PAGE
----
Background: Arsenic from drinking water has been associated with malignant and nonmalignant respiratory illnesses. The association with nonmalignant respiratory illnesses has not been well established because the assessments of respiratory symptoms may be influenced by recall bias or interviewer bias because participants had visible skin lesions.
Objectives: We examined the relationship of the serum level of Clara cell protein CC16--a novel biomarker for respiratory illnesses--with well As, total urinary As, and urinary As methylation indices.
Methods: We conducted a cross-sectional study in nonsmoking individuals (n = 241) selected from a large cohort with a wide range of As exposure (0.1-761 microg/L) from drinking water in Bangladesh. Total urinary As, urinary As metabolites, and serum CC16 were measured in urine and serum samples collected at baseline of the parent cohort study.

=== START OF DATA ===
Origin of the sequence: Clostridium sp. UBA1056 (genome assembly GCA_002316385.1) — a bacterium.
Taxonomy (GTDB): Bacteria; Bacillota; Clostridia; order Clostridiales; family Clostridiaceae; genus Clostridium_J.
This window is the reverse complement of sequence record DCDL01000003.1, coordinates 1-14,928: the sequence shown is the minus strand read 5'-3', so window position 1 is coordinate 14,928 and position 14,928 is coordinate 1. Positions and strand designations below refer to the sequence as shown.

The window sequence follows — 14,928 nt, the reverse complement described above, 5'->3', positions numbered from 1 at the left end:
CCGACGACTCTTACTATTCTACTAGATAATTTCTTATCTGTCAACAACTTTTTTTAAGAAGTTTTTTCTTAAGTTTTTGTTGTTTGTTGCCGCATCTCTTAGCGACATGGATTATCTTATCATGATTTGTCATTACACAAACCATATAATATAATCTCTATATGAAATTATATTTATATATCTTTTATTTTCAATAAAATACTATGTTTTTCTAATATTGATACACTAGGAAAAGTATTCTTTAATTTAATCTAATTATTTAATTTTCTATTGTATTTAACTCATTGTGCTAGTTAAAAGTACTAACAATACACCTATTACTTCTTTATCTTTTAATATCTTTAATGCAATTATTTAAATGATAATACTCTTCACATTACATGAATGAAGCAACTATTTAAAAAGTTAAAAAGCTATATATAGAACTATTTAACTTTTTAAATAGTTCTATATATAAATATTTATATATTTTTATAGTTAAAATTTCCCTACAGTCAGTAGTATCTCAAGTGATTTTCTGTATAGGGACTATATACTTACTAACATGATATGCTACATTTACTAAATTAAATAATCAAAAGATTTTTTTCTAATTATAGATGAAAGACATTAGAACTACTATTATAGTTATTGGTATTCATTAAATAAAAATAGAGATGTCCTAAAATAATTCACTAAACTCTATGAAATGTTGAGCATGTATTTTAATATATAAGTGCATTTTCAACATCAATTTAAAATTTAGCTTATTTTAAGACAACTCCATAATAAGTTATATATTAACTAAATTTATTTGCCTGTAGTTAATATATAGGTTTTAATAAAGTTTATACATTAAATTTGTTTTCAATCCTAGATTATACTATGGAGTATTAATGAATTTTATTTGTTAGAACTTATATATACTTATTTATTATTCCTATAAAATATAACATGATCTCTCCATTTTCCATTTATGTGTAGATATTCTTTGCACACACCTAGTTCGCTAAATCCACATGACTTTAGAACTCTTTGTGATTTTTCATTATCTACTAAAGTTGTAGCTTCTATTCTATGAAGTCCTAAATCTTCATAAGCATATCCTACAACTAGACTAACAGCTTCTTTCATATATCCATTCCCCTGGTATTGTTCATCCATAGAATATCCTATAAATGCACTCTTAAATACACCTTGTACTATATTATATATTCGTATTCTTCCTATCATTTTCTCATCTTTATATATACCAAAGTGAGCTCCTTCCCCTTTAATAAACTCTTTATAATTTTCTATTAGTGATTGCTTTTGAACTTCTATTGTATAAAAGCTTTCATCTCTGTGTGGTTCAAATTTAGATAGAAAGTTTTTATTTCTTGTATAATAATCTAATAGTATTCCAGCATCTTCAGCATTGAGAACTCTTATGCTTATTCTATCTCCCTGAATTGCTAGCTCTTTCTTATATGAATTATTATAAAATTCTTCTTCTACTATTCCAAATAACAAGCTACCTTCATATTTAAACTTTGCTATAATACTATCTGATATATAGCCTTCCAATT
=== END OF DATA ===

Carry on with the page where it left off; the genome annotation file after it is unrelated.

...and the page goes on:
Results: We observed an inverse association between urinary As and serum CC16 among persons with skin lesions (beta = -0.13, p = 0.01). We also observed a positive association between secondary methylation index in urinary As and CC16 levels (beta = 0.12, p = 0.05) in the overall study population; the association was stronger among people without skin lesions (beta = 0.18, p = 0.04), indicating that increased methylation capability may be protective against As-induced respiratory damage. In a subsample of study participants undergoing spirometric measures (n = 31), we observed inverse associations between urinary As and predictive FEV(1) (forced expiratory volume measured in 1 sec) (r = -0.37; FEV(1)/forced vital capacity ratio and primary methylation index (r = -0.42, p = 0.01).
Conclusions: The findings suggest that serum CC16 may be a useful biomarker of epithelial lung damage in individuals with arsenical skin lesions. Also, we observed the deleterious respiratory effects of As exposure at concentrations lower than reported in earlier studies.
Keywords: Bangladesh; CC16; Clara cell 16; arsenic; drinking water; epithelial lung damage; respiratory illnesses.